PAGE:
It’s so exciting! Your new dog has just come home, and you’re looking forward to starting the life you’ve imagined. But wait. Does your dog want to do what you want to do? And when they ‘act up’ – do you think they’re just naughty?
I recently spoke with Eve McKenzie*, from Dogaholics - Dog Training about anxiety in dogs and cats. She told me she often has owners come to her, with their new puppy or dog, and they're disappointed. Why? Well, the life they imagined with the dog, isn't the reality.
“I think what happens is, when we get a dog we have some images in our head about what we think that dog will be like and what we think that dog will do for us, and what life will be like with the dog."
"I have many owners come and say, look, I got a dog because I want to walk the dog every day and I want to go camping with the dog and I want to go around Australia with the dog and then here's this poor dog who is like hiding behind the chair."
“It takes people out a little while to actually understand that that dog may actually not be able to do what you expect, and that is just the reality of it, and so there's almost like a grieving process that people go through to go. Actually, I'm not going to be able to do that with my dog. There are probably a lot of other things you can do with your dog, but they may not be those particular things."
Eve told me that not only are people sometimes disappointed about the gap between imagined life and reality, but they also have other unrealistic expectations of dogs.
"I want the dog to sit in the backyard from 7:00 o'clock to 6:00 o'clock at night while I go to work, and I don't want the dog to do anything. I tell them, that’s not a dog; that’s a statue."
Add anxious behaviour to that, and you’ve got a recipe for disaster. Eve says people need to understand, is that anxiety isn't something that the dog has control over.
“People think, when I go to work and my dog digs up the plants and my dog eats the deck, it's that the dog has done that on purpose, because I went to work and the dog’s angry…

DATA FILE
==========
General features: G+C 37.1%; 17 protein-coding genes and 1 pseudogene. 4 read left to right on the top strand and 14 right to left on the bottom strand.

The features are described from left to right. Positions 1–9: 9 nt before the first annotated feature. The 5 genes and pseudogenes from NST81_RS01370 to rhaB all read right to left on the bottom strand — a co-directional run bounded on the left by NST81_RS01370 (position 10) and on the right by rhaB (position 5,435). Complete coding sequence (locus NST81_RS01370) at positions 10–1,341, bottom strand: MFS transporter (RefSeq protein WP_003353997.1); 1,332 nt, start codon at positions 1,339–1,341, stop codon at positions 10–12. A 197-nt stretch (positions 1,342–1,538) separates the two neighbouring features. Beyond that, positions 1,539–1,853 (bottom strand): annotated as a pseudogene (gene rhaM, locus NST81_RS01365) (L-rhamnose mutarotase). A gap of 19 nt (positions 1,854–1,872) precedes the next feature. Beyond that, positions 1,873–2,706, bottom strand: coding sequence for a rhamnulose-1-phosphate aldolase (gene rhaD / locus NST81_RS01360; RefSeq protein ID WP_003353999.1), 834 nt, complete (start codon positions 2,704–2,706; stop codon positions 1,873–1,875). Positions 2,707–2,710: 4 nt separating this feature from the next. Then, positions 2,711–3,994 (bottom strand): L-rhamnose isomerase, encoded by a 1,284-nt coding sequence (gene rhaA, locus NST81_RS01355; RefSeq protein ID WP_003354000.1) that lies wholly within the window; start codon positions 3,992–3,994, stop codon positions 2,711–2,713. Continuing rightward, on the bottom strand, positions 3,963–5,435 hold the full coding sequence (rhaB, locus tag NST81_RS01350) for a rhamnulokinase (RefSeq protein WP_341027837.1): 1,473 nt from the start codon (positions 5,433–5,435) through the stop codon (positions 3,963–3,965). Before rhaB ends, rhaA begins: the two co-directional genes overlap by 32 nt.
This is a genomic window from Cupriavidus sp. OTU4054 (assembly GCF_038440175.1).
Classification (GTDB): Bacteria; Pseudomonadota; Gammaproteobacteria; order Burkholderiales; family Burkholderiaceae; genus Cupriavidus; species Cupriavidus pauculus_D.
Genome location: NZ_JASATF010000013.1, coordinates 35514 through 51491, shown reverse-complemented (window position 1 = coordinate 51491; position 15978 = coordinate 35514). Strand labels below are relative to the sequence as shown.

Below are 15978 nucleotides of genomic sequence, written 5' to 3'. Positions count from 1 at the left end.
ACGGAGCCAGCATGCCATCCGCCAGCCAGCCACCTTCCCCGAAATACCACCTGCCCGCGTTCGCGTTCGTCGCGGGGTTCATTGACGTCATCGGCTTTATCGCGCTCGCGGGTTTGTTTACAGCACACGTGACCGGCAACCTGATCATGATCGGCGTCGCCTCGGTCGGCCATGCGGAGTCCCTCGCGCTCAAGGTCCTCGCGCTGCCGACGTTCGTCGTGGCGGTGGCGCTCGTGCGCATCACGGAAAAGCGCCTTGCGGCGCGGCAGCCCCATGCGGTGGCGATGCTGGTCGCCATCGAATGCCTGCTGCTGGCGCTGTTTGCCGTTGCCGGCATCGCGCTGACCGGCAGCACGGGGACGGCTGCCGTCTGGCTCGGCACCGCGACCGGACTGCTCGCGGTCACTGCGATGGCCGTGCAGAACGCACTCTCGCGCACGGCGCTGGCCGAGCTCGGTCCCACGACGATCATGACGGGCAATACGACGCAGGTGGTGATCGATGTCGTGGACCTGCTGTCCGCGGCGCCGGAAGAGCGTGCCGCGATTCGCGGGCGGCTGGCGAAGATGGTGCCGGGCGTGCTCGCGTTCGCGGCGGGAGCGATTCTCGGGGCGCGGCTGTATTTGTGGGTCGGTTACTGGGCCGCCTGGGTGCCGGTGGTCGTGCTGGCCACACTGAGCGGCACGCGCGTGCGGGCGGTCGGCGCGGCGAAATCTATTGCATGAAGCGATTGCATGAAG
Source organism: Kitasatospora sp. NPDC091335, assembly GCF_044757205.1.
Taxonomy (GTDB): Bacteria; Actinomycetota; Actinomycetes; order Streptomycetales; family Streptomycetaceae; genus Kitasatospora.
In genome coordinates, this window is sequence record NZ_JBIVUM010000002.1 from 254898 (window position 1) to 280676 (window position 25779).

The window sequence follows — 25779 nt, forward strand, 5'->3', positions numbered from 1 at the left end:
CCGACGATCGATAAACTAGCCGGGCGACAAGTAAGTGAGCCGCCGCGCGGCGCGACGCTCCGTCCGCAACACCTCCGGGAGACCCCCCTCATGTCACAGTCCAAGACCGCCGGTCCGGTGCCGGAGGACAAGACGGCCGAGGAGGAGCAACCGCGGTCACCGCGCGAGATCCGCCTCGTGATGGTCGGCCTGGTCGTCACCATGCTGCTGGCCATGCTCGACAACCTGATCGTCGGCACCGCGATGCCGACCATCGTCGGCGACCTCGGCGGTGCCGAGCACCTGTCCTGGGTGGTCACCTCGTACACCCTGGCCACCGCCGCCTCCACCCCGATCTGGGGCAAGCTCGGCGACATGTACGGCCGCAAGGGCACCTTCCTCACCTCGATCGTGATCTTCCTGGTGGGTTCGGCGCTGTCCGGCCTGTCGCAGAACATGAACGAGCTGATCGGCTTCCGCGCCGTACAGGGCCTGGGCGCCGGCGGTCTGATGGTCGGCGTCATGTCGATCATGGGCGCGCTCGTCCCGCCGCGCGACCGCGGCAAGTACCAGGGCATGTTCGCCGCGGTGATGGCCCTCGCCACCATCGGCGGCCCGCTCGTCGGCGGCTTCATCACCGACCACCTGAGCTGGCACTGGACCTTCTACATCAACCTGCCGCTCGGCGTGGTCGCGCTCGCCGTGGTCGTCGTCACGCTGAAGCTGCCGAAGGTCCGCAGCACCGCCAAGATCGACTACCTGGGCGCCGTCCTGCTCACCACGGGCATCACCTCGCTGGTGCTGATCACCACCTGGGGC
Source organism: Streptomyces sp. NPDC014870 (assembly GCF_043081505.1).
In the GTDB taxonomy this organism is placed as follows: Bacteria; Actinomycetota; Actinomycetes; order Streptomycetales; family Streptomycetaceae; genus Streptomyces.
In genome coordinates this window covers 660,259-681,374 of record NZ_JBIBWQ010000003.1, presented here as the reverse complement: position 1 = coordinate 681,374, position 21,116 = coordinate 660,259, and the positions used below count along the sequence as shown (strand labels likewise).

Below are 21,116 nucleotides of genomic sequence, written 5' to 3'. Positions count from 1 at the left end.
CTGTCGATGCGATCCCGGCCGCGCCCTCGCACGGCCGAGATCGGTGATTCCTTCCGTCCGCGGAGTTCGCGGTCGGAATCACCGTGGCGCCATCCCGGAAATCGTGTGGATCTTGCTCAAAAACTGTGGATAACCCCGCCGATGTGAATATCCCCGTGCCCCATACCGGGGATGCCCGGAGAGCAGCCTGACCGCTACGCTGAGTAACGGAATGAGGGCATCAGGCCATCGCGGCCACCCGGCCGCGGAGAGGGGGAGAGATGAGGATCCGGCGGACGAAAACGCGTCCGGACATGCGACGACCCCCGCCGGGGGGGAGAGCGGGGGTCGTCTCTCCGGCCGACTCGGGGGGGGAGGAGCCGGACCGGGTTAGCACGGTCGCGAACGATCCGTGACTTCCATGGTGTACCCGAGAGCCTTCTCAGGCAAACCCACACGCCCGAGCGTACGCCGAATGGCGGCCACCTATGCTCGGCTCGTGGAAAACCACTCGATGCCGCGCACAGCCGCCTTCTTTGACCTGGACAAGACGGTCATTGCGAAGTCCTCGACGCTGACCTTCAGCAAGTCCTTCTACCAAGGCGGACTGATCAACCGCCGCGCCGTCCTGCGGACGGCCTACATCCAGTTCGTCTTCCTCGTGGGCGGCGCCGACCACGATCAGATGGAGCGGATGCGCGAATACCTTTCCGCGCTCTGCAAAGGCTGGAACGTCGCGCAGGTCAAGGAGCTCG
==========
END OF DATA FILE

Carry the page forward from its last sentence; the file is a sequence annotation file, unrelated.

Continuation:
"What I want people to understand is that anxiety is not a voluntary sort of state or behaviour that a dog puts themselves in. Just like it's not with human; I can't put myself into a state of anxiety, just like that. It's about chemicals in the brain.”
Eve wants people to understand that with this behaviour, your dog is trying to tell you that they need help. People often confuse this with the dog being naughty.
“There are the ‘big behaviours’, that I get calls many calls about,” Eve says. “You know, I went out for an hour and my dog just ate the door frame off; the dog’s really naughty.”
“Well actually the dog’s not really a ‘Naughty Dog’; they just had a panic attack because you left and the dog doesn't actually know how to feel OK being left by himself or herself so well!”
If someone has that sort of scenario, how do you help the dog become more resilient in that kind of ‘left alone’ context?
Eve says she has a few approaches to this. “If the behaviour is really bad, you know, ripping doors off, going through glass, windows, all that sort of stuff, the first thing that I would recommend to someone is to see a behavioural vet because they specialise in behaviour medicine.”
When we’re talking about separation anxiety it's a panic disorder. The dog goes into a panic attack, and so the behavioural vet will assess, diagnose, and then, possibly administer anti-anxiety medication. Then, Eve comes in.
The dog needs to learn how to be OK being left on its own and it's a very gradual process; there's no magic wand. It involves some times and resources and some dedication, on the part of the owner. It's not an overnight fix.
Eve says it depends on what behaviours are and how anxious the dog is getting and how you know how the dog is displaying that. She asks people to actually record the dog.
They go out and leave a camera there, so we're recording the dog and we're looking at what behaviours that dog is doing. If the dog for the first couple of minutes is just, you know, pacing around, looking at the window, then goes and settles down for the next two hours while the owner’s away, then then something that can be addressed fairly quickly.
“We can change the association,” she says. “We can change how the dog feels about being left alone, and we can probably do that fairly quickly, but if it's a dog that's going through glass windows when left alone, then that's not a quick fix at all.”
* Eve is a dog trainer with a list of accreditations as long as your arm. I spoke with her recently about anxiety, for our interview series Pet Parent with a Brain. (This is an edited excerpt from the transcript of that interview; you can watch the whole thing over on Pet Parent with a Brain.
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